There are many theories for the formation of relationships, including reward/need satisfaction theories and the filter model.
The reward/need satisfaction theory as proposed by Bryne and Clore, states that we form friendships and relationships to receive rewards/reinforcement from the others. Relationships provide rewards that satisfy our social needs. Rewards include things like approval, sex, status, love, money, respect, agreement with our opinions, smiling etc. Our social needs are things like self-esteem, affiliation, dependency, influence etc. Receiving rewards and having our needs satisfied, motivates us to continue the relationships.
The theory combines the principals of operant conditioning (Skinner) and classical conditioning (Pavlov). Operant conditioning proposes that we will repeat any behaviour that provides us with reinforcement- in this case of relationships, being in a relationship is positively reinforced because it is rewarding. Classical conditioning proposes we learn through association-this can also be applied to relationships. When we meet someone in a positive mood, we are more inclined to like them. Therefore, a previous neutral stimuli becomes positively associated with a pleasant event.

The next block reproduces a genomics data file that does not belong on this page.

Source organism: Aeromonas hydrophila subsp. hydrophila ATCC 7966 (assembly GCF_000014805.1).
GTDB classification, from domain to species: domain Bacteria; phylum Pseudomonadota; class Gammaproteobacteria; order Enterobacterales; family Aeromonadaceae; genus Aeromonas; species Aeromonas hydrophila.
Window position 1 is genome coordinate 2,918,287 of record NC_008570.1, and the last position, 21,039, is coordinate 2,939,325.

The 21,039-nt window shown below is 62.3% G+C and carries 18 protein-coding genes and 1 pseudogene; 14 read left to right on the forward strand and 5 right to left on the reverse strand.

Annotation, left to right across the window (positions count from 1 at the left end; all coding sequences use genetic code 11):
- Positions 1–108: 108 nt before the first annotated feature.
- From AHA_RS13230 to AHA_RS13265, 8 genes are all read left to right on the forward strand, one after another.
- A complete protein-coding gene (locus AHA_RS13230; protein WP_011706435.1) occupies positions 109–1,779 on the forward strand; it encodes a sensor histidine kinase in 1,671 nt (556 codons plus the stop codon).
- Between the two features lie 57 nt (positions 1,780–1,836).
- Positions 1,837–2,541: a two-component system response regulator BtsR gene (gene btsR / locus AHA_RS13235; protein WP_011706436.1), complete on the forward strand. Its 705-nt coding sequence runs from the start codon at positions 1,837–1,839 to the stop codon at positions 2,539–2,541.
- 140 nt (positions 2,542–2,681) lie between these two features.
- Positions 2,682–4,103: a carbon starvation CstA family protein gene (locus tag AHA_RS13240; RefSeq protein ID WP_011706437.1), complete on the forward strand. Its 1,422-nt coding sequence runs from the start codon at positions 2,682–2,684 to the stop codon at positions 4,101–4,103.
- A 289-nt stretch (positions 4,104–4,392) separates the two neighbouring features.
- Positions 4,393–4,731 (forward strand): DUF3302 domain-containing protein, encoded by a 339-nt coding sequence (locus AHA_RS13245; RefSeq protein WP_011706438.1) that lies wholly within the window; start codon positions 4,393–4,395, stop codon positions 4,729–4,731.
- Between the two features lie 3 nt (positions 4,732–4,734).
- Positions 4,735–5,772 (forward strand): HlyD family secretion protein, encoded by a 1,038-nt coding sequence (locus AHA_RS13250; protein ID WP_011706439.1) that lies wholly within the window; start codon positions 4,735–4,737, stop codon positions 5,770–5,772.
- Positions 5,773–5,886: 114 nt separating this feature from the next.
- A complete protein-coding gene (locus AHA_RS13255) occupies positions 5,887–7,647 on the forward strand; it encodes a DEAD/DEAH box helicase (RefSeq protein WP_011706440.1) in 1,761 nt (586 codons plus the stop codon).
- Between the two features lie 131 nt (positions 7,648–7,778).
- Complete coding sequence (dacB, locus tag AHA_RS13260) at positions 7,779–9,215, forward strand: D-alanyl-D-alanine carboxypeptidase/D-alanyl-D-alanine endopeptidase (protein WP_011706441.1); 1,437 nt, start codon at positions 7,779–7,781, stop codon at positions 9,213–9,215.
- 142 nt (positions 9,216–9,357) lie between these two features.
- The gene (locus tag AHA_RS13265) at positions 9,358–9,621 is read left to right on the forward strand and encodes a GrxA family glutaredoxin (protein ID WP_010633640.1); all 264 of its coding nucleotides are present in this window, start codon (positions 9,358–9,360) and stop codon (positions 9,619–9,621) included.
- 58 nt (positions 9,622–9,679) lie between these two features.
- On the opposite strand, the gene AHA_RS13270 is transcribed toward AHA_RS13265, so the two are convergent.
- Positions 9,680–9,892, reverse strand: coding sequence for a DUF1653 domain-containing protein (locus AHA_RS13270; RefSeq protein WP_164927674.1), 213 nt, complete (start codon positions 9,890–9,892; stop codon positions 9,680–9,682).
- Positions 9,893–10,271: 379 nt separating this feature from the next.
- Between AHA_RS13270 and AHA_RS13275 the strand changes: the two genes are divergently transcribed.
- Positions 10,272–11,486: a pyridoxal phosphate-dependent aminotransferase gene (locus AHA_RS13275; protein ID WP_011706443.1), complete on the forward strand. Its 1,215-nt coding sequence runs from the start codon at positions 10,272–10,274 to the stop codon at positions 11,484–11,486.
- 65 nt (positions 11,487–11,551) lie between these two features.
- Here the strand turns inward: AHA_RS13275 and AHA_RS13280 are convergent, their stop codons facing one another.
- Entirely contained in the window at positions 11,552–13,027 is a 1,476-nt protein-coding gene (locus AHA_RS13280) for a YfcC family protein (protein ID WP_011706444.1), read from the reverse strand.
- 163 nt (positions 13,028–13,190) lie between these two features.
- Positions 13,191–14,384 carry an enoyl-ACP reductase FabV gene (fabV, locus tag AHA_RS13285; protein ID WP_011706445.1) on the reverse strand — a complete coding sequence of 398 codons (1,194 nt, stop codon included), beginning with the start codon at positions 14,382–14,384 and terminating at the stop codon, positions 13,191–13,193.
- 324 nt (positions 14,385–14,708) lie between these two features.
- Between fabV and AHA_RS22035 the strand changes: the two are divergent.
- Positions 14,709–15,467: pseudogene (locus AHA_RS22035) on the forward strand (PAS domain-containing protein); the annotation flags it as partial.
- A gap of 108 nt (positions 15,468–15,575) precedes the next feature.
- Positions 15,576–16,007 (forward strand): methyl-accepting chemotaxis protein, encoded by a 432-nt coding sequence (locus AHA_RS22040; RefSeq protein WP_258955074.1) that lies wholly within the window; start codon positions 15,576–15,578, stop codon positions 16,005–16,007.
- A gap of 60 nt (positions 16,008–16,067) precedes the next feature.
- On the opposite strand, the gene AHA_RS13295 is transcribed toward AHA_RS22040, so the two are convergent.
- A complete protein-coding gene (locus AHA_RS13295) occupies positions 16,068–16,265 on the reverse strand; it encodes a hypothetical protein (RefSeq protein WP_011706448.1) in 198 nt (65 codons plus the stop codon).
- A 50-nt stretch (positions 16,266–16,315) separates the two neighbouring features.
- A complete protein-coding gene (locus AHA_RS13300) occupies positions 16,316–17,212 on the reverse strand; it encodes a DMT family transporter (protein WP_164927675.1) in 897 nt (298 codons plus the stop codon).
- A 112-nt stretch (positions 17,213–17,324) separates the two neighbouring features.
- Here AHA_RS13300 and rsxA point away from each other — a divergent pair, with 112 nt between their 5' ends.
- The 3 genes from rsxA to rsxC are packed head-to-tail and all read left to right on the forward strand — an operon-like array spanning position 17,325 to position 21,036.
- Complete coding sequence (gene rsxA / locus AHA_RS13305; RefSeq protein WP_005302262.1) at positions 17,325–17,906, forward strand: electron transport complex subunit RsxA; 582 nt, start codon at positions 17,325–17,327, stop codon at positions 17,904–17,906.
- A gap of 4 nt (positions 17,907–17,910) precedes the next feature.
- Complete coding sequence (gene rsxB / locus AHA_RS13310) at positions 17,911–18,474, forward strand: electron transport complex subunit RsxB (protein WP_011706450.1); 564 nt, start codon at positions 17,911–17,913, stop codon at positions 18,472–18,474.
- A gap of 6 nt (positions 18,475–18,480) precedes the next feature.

A strength is that there has been research to support the claim that people are attracted to others due to reinforcement. For example, Griffitt & Guay found that when participants were positively evaluated (i.e. rewarded) on a creative task rated their like for the researcher as high. Furthermore, Griffitt & Guay also found support for the claim that we are attracted to people through association. In the same study, an onlooker was present when the researcher positively evaluated the participant- they also rated their like for the onlooker as high- support that we are attracted through association. This suggests that the principals of operant and classical conditional...